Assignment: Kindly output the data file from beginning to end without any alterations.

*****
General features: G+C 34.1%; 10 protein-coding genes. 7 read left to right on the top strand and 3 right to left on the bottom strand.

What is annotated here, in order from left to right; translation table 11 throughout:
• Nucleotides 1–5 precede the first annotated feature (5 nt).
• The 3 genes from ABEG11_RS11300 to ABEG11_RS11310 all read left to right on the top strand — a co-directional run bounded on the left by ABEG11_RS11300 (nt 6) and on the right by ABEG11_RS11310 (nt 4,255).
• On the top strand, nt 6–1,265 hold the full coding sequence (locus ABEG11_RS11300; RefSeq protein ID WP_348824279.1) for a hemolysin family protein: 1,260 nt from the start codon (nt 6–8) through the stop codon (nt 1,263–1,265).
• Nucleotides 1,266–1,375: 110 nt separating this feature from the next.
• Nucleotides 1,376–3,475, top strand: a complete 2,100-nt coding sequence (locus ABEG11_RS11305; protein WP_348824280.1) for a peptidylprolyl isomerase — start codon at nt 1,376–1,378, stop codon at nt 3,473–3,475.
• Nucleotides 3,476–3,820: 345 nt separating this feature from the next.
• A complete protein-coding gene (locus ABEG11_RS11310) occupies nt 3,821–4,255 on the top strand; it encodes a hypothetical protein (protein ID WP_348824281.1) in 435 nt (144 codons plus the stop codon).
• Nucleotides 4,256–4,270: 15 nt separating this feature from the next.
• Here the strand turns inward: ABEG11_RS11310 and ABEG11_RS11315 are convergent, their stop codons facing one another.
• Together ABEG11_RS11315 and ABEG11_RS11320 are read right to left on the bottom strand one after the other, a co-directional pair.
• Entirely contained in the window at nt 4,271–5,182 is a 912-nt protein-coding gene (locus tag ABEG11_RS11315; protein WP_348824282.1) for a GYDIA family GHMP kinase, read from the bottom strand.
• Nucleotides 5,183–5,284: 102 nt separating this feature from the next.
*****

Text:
General features: G+C 34.1%; 10 protein-coding genes. 7 read left to right on the top strand and 3 right to left on the bottom strand.

What is annotated here, in order from left to right; translation table 11 throughout:
• Nucleotides 1–5 precede the first annotated feature (5 nt).
• The 3 genes from ABEG11_RS11300 to ABEG11_RS11310 all read left to right on the top strand — a co-directional run bounded on the left by ABEG11_RS11300 (nt 6) and on the right by ABEG11_RS11310 (nt 4,255).
• On the top strand, nt 6–1,265 hold the full coding sequence (locus ABEG11_RS11300; RefSeq protein ID WP_348824279.1) for a hemolysin family protein: 1,260 nt from the start codon (nt 6–8) through the stop codon (nt 1,263–1,265).
• Nucleotides 1,266–1,375: 110 nt separating this feature from the next.
• Nucleotides 1,376–3,475, top strand: a complete 2,100-nt coding sequence (locus ABEG11_RS11305; protein WP_348824280.1) for a peptidylprolyl isomerase — start codon at nt 1,376–1,378, stop codon at nt 3,473–3,475.
• Nucleotides 3,476–3,820: 345 nt separating this feature from the next.
• A complete protein-coding gene (locus ABEG11_RS11310) occupies nt 3,821–4,255 on the top strand; it encodes a hypothetical protein (protein ID WP_348824281.1) in 435 nt (144 codons plus the stop codon).
• Nucleotides 4,256–4,270: 15 nt separating this feature from the next.
• Here the strand turns inward: ABEG11_RS11310 and ABEG11_RS11315 are convergent, their stop codons facing one another.
• Together ABEG11_RS11315 and ABEG11_RS11320 are read right to left on the bottom strand one after the other, a co-directional pair.
• Entirely contained in the window at nt 4,271–5,182 is a 912-nt protein-coding gene (locus tag ABEG11_RS11315; protein WP_348824282.1) for a GYDIA family GHMP kinase, read from the bottom strand.
• Nucleotides 5,183–5,284: 102 nt separating this feature from the next.